International Women’s Day in Cyprus is championed with such fervour as if there is collective guilt about all the things we are not putting right.
Everyone in the political arena wheeled out statements about progress in gender equality and eradicating bigotry.
Even the perpetrators of an unequal society joined the clarion call.
Declaring your allegiance to diversity, inclusion, and tolerance is not the same as ensuring those principles are upheld.
Well, it isn’t so much a story as a missing chapter.
Sure, Cyprus has made great strides in gender rights and protecting women’s freedoms, except when it involves pay, justice and sport.
Women and girls are more likely to be murdered or abused by a partner or guardian; sex crimes are also not given the gravity they demand.
Women are subjected to sexual harassment in the workplace, whether physical or verbal.
Police say they are more aware of sex crimes and trained to handle them sensitively, but how many women are confident or encouraged to report rape.
And what is the conviction rate when such crimes actually make it to court?
These are the types of public discussions that officials should be having rather than issuing statements of platitudes about not tolerating discrimination when it’s embedded in the system.
For a so-called progressive society, Cyprus has one of the lowest rates of female participation in politics, possibly because men are so good at it.
One-third of elected representatives in national parliaments in the EU are women; the world average is 26.4%.
Have a guess where democratic Cyprus stands on the scale?
It is below the world average at 14.29%, with only eight MPs out of 56.
Look no further than the new Cabinet, which struggled to appoint three women ministers among the 11 top seats.
To make up for the gender imbalance, the president has appointed women to other government posts, which is condescending and insincere.
Gender equality isn’t a numbers game; people should be chosen on merit and ability – a concept Cyprus finds hard to comprehend.
Throwing a few more women in the mix to ring-fence your position from criticism is not part of the diversity handbook.
The point is to create an environment where misogyny and bigotry cannot thrive; inclusion should be a norm, not an afterthought.
We should strive to be a fairer society with equal opportunities because it’s a moral imperative and a core value.
Not because we are embarrassed into doing so.
Progress is creating the conditions that enable people to excel, whether in sport or their chosen career path.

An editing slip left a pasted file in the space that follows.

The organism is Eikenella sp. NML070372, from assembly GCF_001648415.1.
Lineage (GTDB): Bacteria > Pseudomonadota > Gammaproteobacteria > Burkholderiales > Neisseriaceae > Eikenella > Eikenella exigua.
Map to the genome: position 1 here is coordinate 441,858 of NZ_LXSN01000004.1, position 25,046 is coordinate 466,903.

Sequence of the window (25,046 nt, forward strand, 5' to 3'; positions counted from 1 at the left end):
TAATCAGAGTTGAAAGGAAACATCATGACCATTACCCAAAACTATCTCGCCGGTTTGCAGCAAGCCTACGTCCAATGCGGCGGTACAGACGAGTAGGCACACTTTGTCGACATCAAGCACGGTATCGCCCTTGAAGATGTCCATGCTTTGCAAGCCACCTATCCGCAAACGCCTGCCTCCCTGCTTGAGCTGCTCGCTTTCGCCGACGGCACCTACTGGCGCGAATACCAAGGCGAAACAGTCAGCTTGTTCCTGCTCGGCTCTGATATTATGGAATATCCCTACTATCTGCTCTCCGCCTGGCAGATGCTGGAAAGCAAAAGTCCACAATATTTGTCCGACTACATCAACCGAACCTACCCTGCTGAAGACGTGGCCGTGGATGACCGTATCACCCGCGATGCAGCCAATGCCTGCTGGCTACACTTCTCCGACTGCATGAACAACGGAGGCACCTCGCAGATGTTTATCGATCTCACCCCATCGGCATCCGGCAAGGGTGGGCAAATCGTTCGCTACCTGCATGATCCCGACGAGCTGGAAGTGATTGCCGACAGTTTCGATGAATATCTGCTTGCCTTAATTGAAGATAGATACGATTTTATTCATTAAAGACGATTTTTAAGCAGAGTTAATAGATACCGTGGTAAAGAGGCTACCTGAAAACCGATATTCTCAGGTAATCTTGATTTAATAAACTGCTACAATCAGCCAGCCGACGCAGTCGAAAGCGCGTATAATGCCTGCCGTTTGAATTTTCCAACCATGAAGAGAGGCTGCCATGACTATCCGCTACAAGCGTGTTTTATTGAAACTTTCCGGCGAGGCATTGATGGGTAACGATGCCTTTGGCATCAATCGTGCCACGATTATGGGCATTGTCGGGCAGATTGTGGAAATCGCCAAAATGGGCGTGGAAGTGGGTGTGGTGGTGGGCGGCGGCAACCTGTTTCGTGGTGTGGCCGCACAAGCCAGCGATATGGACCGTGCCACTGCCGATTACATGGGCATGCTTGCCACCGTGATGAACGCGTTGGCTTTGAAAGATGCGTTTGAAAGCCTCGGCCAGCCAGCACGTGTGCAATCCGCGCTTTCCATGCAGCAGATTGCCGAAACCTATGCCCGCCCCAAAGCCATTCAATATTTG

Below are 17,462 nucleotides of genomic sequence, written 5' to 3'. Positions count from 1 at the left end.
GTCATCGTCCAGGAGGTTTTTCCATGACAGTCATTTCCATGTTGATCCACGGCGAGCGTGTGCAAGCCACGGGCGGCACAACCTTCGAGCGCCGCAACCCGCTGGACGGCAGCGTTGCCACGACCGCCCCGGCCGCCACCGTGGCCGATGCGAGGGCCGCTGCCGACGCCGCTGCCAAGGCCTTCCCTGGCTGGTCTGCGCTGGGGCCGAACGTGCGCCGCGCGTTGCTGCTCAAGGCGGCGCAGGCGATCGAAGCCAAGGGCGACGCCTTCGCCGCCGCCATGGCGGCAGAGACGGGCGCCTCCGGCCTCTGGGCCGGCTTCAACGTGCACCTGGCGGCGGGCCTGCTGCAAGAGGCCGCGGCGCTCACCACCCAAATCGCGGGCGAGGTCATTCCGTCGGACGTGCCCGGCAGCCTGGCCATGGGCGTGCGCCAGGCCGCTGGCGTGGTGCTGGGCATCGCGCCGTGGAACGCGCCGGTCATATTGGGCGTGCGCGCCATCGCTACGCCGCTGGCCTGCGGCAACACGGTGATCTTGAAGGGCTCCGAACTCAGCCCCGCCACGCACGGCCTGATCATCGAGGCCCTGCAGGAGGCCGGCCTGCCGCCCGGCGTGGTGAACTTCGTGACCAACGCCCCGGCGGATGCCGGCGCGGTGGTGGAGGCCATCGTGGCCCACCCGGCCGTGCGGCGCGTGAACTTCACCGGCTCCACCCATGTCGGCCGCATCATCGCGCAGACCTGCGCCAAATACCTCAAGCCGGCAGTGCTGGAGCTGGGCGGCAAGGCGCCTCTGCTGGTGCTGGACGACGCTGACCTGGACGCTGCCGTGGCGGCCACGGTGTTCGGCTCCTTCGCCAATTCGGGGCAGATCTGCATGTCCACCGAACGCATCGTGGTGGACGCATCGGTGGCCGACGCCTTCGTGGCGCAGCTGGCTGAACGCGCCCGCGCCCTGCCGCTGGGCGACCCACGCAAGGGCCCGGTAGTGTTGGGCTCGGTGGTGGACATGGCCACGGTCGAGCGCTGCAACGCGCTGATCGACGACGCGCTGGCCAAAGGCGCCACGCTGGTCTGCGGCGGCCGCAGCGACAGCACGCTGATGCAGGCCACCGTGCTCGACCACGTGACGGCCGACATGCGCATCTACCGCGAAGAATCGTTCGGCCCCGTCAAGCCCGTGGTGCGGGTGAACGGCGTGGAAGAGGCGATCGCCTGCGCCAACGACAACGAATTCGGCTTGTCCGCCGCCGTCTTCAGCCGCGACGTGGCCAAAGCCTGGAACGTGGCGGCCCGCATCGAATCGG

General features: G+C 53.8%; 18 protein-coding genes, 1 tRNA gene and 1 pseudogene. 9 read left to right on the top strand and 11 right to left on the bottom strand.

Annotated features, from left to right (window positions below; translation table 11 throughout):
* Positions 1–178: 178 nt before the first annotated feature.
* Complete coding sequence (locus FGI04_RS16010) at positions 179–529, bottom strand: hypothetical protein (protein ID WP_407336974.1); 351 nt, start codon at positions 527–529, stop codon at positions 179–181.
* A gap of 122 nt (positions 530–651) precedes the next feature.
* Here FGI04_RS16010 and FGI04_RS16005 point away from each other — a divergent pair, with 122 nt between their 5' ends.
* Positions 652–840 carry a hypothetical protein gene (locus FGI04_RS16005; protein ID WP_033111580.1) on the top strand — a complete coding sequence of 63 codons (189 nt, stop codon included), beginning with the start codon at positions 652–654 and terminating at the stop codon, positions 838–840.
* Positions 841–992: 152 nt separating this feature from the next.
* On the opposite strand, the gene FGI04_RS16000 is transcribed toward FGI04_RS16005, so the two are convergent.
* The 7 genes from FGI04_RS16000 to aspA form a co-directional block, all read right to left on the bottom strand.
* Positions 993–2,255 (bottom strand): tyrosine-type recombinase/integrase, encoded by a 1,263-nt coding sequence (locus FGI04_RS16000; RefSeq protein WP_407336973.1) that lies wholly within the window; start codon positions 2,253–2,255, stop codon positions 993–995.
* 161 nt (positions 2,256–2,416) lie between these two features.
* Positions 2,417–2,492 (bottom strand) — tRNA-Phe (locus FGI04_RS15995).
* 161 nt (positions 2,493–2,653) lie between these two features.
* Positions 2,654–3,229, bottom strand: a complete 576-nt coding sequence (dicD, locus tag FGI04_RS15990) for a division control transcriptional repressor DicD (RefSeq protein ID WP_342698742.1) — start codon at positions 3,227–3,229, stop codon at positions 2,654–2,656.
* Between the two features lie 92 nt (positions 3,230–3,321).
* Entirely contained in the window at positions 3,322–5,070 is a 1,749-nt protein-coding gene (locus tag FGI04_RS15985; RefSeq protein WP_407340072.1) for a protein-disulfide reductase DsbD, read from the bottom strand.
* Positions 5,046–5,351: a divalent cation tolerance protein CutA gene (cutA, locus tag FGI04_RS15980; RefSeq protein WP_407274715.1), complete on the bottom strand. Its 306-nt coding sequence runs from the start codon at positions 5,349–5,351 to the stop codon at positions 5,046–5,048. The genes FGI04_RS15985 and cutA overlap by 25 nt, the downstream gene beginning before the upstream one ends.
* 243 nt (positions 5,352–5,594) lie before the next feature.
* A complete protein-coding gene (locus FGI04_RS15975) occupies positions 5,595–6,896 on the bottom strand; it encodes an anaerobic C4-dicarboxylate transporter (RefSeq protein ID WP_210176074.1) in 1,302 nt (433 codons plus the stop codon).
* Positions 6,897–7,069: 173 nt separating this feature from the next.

People should thrive because of the system, not despite the obstacles in their way.
As a society, we must demand more from those in authority.
Instead, we tolerate the rule benders, incompetence, negligence, greed, ignorance and sleaze.
While the government was flying the flag for women this week, angry parents outed the Cyprus Basketball Federation for snubbing girls’ national teams in favour of the boys.
Typically, they encourage girls to compete at grassroots level, and then when the crunch comes, they are overlooked for the boys even if they are better.
In its wisdom, the CBF decided to sacrifice the girls playing at international level at either U16 or U18 level so they could send the boys.
It had to make the hard choice because it was squeezed for cash, and the girls would just have to lump it.
Such blatant discrimination would have gone unnoticed, but for some parents flagging the injustice on social media.
With no meaningful justification – apart from not taking girls seriously – the male-run CBF went into silent mode.
The Sports Organisation that oversees government funding for such sporting federations was also rather timid in its response.
The government did not condemn such actions or order a probe into why it had happened.
Basketball is arguably the second most popular sport in Cyprus, and these were girls representing their country, not a village fete.
Where was the gender equality commissioner making a stand on the battlefront of sexism?
I’m sure these decisions are made in other sports where women and girls are treated as excess baggage.
But everyone seems content to let it slide.
And the decoded message is – ‘the government has more important things to do than worry about girls’.